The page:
Square Enix took a gamble with Bravely Default. It was a Final Fantasy game in all but name; a follow-up of sorts to DS spin-off The 4 Heroes of Light, filled with Phoenix Downs, Ethers, White, Black and Red Mages. But at its heart was something new: an unusual battle system that would lend the game its unwieldy title. At the time, the FF name perhaps didn’t carry the same cachet it once did, or perhaps the publisher was concerned about it being tarnished by association if Bravely Default flopped. It didn’t – far from it - and so a sequel was inevitable.
Bravely Second is anything but a gamble. It’s hardly been hurried into existence, but at first glance you’d be forgiven for thinking so. It’s set in the same world as the first, and features many of the same cast of characters. The core of the game, and that battle system, is all but identical. And somehow none of this is much of a problem.
Why? Mostly, it’s down to that battle system. On each turn you can choose to attack, buff or heal as normal; you can spend up to four Brave points (BP) to act several times; or you can Default to adopt a defensive stance and store up BP. It sounds almost comically simple, but in concert with the myriad jobs you can apply to your four party members, it grows dense and rich with tactical possibility, and only gets denser and richer the further you go and the more job asterisks you attain. 18 of the original 24 are back (Spell Fencer, Salve Maker, Arcanist, Spiritmaster, Vampire and Conjurer are the ones that have missed the cut) and there are 12 new ones to obtain. Those extra six make all the difference – not least because the later ones are among the best of the lot.
Before all that, you’ve got plenty of interesting roles to play around with. There’s the Fencer, which sounds less exciting than the Spell Fencer until you learn that you can adopt animal stances to boost attack, defence and speed – even if they’re sadly unaccompanied by BraveStarr-style shouts. It’s at least worth sticking with until you’ve unlocked the support ability Eye of the Wolf (surely Ears?), which allows you to begin the battle in an offensive stance that raises your physical and magical attack. Then there’s the Charioteer, which blesses you with a cavalier attitude towards weaponry: eventually you get the ability to quad-wield, replacing your headgear and chest armour with more axes, spears or swords. Heck, it even allows you to attack by throwing a spare weapon at your opponents.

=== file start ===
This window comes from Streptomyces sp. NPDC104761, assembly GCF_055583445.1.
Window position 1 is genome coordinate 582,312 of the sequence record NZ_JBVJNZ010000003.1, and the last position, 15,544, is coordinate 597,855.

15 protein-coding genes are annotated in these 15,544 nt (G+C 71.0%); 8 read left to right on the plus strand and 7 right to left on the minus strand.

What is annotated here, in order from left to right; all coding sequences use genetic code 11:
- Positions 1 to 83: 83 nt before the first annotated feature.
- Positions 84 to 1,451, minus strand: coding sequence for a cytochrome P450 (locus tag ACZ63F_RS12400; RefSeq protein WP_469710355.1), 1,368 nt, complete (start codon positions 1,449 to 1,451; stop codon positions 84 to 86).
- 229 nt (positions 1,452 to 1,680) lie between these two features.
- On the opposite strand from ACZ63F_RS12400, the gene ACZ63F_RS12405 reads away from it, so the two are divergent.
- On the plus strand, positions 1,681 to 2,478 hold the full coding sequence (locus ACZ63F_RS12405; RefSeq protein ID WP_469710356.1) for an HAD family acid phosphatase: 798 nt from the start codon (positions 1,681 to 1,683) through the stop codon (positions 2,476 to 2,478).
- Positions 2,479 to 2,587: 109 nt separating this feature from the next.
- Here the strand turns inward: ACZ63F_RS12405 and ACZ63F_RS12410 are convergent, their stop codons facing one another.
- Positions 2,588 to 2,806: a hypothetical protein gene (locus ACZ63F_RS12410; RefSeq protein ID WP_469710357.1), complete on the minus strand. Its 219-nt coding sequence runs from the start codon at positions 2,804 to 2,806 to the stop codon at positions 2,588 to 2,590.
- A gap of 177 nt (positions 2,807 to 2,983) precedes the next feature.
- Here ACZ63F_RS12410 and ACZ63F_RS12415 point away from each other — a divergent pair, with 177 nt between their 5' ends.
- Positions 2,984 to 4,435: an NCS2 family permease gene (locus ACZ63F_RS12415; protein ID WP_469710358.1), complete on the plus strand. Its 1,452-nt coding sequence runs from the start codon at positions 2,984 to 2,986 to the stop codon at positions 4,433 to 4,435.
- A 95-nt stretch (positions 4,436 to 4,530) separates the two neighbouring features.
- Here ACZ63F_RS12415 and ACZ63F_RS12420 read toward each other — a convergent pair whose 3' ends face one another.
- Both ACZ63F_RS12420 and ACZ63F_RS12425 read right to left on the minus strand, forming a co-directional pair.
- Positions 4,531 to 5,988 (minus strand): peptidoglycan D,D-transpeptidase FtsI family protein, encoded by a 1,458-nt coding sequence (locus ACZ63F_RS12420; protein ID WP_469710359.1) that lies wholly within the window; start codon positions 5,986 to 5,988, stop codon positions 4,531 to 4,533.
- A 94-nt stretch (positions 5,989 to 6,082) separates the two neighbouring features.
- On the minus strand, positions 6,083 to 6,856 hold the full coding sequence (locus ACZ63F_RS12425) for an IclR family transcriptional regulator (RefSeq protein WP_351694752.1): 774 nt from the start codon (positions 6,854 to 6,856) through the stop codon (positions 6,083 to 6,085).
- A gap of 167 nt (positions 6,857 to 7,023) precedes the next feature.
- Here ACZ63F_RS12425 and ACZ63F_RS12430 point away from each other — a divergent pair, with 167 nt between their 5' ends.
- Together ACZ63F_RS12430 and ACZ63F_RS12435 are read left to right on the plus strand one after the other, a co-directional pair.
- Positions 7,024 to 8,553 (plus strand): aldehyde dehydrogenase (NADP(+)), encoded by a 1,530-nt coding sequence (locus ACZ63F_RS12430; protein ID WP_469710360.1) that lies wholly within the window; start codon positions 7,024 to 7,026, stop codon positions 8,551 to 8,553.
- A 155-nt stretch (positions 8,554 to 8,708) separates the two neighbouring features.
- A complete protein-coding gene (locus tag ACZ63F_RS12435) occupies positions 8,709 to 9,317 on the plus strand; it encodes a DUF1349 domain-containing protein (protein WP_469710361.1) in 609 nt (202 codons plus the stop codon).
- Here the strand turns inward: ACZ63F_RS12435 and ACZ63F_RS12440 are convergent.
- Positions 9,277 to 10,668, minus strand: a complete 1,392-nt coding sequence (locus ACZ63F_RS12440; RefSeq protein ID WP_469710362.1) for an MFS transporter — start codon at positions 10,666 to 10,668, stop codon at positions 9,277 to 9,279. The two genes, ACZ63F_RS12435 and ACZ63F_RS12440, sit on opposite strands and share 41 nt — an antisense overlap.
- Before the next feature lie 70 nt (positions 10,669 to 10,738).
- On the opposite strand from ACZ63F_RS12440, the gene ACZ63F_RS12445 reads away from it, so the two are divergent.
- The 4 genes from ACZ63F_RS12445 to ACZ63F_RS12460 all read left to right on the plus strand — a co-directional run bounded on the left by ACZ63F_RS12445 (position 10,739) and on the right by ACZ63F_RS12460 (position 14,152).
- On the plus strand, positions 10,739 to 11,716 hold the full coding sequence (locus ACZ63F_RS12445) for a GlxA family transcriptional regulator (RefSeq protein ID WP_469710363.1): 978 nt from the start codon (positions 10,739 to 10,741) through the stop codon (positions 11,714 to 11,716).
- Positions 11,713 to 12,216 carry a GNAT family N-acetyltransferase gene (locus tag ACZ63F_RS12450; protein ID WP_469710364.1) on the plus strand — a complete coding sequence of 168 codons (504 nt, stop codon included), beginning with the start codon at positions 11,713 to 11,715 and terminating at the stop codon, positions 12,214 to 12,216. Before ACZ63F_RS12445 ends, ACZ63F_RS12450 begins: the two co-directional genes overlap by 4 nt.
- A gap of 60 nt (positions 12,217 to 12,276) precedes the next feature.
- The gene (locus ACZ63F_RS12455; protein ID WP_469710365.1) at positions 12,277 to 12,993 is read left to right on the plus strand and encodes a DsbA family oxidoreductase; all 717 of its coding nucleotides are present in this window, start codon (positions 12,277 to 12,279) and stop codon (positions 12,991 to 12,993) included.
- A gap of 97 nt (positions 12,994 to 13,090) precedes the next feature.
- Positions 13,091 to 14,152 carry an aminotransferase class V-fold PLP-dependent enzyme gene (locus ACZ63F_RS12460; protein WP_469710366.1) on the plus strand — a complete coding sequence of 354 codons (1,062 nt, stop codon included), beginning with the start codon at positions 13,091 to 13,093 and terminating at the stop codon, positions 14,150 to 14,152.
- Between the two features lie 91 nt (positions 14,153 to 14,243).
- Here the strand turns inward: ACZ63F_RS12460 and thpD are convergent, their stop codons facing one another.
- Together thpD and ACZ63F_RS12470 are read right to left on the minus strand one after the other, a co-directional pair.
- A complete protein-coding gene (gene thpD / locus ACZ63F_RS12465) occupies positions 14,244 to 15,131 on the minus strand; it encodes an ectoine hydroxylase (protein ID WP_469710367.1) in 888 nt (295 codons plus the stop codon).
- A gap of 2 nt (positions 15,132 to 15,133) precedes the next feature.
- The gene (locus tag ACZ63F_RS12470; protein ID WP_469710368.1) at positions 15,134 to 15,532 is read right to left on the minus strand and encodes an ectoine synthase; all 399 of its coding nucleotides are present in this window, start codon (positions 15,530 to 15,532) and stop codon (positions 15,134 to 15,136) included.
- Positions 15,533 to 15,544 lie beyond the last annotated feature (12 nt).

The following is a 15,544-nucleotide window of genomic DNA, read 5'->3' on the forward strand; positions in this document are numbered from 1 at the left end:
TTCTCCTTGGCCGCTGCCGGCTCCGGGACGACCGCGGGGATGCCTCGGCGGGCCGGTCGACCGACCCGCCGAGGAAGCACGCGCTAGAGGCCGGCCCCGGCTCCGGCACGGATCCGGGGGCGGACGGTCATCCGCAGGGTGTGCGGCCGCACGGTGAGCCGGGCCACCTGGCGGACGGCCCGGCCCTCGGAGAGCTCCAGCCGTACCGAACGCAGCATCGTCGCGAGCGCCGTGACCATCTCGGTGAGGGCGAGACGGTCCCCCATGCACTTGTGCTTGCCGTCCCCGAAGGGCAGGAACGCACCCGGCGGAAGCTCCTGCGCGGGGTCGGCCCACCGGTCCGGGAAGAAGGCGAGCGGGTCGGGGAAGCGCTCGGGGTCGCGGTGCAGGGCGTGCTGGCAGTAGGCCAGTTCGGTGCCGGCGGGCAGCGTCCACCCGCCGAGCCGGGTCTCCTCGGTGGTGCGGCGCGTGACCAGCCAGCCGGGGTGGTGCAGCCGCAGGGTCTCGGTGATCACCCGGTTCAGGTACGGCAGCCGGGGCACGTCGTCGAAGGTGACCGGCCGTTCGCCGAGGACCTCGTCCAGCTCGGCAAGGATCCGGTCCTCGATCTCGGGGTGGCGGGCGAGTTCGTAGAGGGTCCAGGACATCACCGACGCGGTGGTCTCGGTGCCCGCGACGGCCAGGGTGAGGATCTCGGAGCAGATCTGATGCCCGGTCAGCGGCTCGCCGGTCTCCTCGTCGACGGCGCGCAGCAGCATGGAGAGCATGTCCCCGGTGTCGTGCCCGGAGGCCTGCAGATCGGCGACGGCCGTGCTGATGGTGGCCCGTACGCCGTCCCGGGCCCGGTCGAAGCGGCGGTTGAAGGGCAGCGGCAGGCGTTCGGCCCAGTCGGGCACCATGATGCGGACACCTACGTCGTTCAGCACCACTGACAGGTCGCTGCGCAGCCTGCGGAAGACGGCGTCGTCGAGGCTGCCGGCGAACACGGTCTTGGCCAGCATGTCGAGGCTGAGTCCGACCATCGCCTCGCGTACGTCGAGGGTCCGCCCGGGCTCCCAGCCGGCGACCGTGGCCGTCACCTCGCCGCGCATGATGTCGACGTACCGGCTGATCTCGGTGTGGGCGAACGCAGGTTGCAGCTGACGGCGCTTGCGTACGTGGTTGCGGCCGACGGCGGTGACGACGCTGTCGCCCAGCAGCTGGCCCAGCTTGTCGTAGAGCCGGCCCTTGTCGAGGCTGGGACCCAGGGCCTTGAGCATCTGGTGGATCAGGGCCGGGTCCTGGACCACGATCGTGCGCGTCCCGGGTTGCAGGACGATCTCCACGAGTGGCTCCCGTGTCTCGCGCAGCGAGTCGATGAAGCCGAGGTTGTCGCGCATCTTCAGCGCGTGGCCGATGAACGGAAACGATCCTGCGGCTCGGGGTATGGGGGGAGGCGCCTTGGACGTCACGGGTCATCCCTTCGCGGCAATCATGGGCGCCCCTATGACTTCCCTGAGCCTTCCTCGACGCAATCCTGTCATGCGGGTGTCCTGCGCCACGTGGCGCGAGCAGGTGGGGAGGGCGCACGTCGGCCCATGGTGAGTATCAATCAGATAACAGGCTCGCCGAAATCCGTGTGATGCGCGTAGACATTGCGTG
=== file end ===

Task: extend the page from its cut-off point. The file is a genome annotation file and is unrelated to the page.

But while the first game seemed to favour physical attackers, this time spell-casters are equally vital, if not more so. The Astrologian is all buffs and barriers, with an ability (Prescience) that gives priority to status augments and support magic; stick with it long enough and you’ll unlock the invaluable Limit Breaker skill, which allows you to raise the maximum values for stat-boosting effects – and only one character has to have it equipped for the entire party to benefit. Wizards, meanwhile, get the hugely versatile Spellcraft option, which allows you to spend a turn adjusting the properties of a spell. Needle, for example, damages all enemies of the same type, which is more useful when you’re facing four similar opponents, while Hammer allows your spell to inflict physical damage.
Then there are the more tricksy options. The Catmancer can learn abilities from enemies, while the Patissier inflicts ailments via the medium of cake, though both rely upon ingredients that must be harvested during battle or purchased from shops, and I quickly ditched them after getting bored of having to restock. At first, the Exorcist asterisk seems grossly overpowered, its Undo skill allowing you to revert health, Magic Points and BP to a previous turn, though such actions consume BP so you can’t rely upon it every turn. Guardians, meanwhile, allow you to possess allies, disabling them from acting, but adding their stats to boost your own.